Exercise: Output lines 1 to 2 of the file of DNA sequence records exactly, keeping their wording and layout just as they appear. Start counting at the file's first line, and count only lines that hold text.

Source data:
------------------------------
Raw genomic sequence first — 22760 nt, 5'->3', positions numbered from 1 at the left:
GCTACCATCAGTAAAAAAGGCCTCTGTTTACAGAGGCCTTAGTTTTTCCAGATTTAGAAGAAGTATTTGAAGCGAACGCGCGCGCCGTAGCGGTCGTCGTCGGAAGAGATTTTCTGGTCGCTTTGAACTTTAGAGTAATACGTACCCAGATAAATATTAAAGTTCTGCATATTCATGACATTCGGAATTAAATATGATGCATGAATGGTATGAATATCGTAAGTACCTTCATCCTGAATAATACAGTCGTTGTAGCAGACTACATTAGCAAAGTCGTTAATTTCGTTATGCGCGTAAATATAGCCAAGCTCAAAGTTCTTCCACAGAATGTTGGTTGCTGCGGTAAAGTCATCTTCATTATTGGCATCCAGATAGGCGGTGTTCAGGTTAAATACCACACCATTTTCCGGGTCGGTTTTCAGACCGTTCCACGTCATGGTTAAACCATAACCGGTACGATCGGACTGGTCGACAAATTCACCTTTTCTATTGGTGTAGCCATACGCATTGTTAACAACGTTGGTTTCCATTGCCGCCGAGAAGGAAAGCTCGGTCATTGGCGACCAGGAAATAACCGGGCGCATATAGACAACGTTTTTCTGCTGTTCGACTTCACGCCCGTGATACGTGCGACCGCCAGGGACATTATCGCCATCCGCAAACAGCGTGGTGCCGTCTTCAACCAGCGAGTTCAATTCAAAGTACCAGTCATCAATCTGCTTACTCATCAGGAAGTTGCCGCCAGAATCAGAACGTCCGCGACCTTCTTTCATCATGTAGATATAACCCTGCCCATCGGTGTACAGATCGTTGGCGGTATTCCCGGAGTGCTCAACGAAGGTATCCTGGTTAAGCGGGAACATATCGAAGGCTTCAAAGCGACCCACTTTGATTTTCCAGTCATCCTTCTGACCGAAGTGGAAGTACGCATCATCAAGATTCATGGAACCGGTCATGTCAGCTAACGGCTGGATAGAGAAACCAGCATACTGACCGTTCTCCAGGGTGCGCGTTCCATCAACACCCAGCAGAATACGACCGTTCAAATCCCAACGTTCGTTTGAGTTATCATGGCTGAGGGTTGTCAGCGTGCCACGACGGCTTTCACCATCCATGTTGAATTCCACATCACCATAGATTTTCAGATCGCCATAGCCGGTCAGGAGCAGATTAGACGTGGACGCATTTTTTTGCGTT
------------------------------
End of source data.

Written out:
Raw genomic sequence first — 22760 nt, 5'->3', positions numbered from 1 at the left:
GCTACCATCAGTAAAAAAGGCCTCTGTTTACAGAGGCCTTAGTTTTTCCAGATTTAGAAGAAGTATTTGAAGCGAACGCGCGCGCCGTAGCGGTCGTCGTCGGAAGAGATTTTCTGGTCGCTTTGAACTTTAGAGTAATACGTACCCAGATAAATATTAAAGTTCTGCATATTCATGACATTCGGAATTAAATATGATGCATGAATGGTATGAATATCGTAAGTACCTTCATCCTGAATAATACAGTCGTTGTAGCAGACTACATTAGCAAAGTCGTTAATTTCGTTATGCGCGTAAATATAGCCAAGCTCAAAGTTCTTCCACAGAATGTTGGTTGCTGCGGTAAAGTCATCTTCATTATTGGCATCCAGATAGGCGGTGTTCAGGTTAAATACCACACCATTTTCCGGGTCGGTTTTCAGACCGTTCCACGTCATGGTTAAACCATAACCGGTACGATCGGACTGGTCGACAAATTCACCTTTTCTATTGGTGTAGCCATACGCATTGTTAACAACGTTGGTTTCCATTGCCGCCGAGAAGGAAAGCTCGGTCATTGGCGACCAGGAAATAACCGGGCGCATATAGACAACGTTTTTCTGCTGTTCGACTTCACGCCCGTGATACGTGCGACCGCCAGGGACATTATCGCCATCCGCAAACAGCGTGGTGCCGTCTTCAACCAGCGAGTTCAATTCAAAGTACCAGTCATCAATCTGCTTACTCATCAGGAAGTTGCCGCCAGAATCAGAACGTCCGCGACCTTCTTTCATCATGTAGATATAACCCTGCCCATCGGTGTACAGATCGTTGGCGGTATTCCCGGAGTGCTCAACGAAGGTATCCTGGTTAAGCGGGAACATATCGAAGGCTTCAAAGCGACCCACTTTGATTTTCCAGTCATCCTTCTGACCGAAGTGGAAGTACGCATCATCAAGATTCATGGAACCGGTCATGTCAGCTAACGGCTGGATAGAGAAACCAGCATACTGACCGTTCTCCAGGGTGCGCGTTCCATCAACACCCAGCAGAATACGACCGTTCAAATCCCAACGTTCGTTTGAGTTATCATGGCTGAGGGTTGTCAGCGTGCCACGACGGCTTTCACCATCCATGTTGAATTCCACATCACCATAGATTTTCAGATCGCCATAGCCGGTCAGGAGCAGATTAGACGTGGACGCATTTTTTTGCGTT